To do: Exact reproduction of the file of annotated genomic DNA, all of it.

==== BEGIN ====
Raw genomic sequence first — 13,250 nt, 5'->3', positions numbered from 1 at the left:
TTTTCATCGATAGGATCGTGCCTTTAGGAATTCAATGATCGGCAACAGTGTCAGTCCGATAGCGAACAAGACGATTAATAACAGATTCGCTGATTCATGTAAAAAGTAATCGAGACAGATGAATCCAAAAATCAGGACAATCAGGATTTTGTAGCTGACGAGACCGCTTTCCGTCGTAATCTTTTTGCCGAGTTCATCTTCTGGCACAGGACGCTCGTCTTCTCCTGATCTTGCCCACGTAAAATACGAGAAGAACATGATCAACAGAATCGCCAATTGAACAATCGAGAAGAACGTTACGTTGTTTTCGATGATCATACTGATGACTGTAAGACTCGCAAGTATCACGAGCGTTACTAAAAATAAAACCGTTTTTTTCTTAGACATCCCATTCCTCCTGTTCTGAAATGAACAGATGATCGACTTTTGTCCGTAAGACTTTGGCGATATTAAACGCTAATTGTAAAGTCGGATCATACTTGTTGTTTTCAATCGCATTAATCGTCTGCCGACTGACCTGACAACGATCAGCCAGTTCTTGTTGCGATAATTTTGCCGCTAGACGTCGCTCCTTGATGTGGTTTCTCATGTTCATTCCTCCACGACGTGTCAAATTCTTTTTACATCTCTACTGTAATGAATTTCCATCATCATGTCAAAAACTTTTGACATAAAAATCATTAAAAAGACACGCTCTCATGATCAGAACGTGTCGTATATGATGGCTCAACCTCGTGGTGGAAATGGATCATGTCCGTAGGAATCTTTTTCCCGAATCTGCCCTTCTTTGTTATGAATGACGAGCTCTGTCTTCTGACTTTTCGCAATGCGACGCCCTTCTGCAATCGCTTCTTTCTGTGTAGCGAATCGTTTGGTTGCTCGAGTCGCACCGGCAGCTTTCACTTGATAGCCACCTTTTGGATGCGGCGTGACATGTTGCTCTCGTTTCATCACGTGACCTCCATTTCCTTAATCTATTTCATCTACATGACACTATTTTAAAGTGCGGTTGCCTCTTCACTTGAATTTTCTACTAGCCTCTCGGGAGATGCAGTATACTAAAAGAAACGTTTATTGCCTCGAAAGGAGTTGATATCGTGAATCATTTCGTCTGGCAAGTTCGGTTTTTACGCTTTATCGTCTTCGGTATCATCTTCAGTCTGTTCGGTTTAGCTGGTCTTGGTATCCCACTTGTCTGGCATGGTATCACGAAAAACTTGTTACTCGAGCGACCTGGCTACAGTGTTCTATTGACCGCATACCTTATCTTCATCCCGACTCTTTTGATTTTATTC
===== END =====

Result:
Raw genomic sequence first — 13,250 nt, 5'->3', positions numbered from 1 at the left:
TTTTCATCGATAGGATCGTGCCTTTAGGAATTCAATGATCGGCAACAGTGTCAGTCCGATAGCGAACAAGACGATTAATAACAGATTCGCTGATTCATGTAAAAAGTAATCGAGACAGATGAATCCAAAAATCAGGACAATCAGGATTTTGTAGCTGACGAGACCGCTTTCCGTCGTAATCTTTTTGCCGAGTTCATCTTCTGGCACAGGACGCTCGTCTTCTCCTGATCTTGCCCACGTAAAATACGAGAAGAACATGATCAACAGAATCGCCAATTGAACAATCGAGAAGAACGTTACGTTGTTTTCGATGATCATACTGATGACTGTAAGACTCGCAAGTATCACGAGCGTTACTAAAAATAAAACCGTTTTTTTCTTAGACATCCCATTCCTCCTGTTCTGAAATGAACAGATGATCGACTTTTGTCCGTAAGACTTTGGCGATATTAAACGCTAATTGTAAAGTCGGATCATACTTGTTGTTTTCAATCGCATTAATCGTCTGCCGACTGACCTGACAACGATCAGCCAGTTCTTGTTGCGATAATTTTGCCGCTAGACGTCGCTCCTTGATGTGGTTTCTCATGTTCATTCCTCCACGACGTGTCAAATTCTTTTTACATCTCTACTGTAATGAATTTCCATCATCATGTCAAAAACTTTTGACATAAAAATCATTAAAAAGACACGCTCTCATGATCAGAACGTGTCGTATATGATGGCTCAACCTCGTGGTGGAAATGGATCATGTCCGTAGGAATCTTTTTCCCGAATCTGCCCTTCTTTGTTATGAATGACGAGCTCTGTCTTCTGACTTTTCGCAATGCGACGCCCTTCTGCAATCGCTTCTTTCTGTGTAGCGAATCGTTTGGTTGCTCGAGTCGCACCGGCAGCTTTCACTTGATAGCCACCTTTTGGATGCGGCGTGACATGTTGCTCTCGTTTCATCACGTGACCTCCATTTCCTTAATCTATTTCATCTACATGACACTATTTTAAAGTGCGGTTGCCTCTTCACTTGAATTTTCTACTAGCCTCTCGGGAGATGCAGTATACTAAAAGAAACGTTTATTGCCTCGAAAGGAGTTGATATCGTGAATCATTTCGTCTGGCAAGTTCGGTTTTTACGCTTTATCGTCTTCGGTATCATCTTCAGTCTGTTCGGTTTAGCTGGTCTTGGTATCCCACTTGTCTGGCATGGTATCACGAAAAACTTGTTACTCGAGCGACCTGGCTACAGTGTTCTATTGACCGCATACCTTATCTTCATCCCGACTCTTTTGATTTTATTC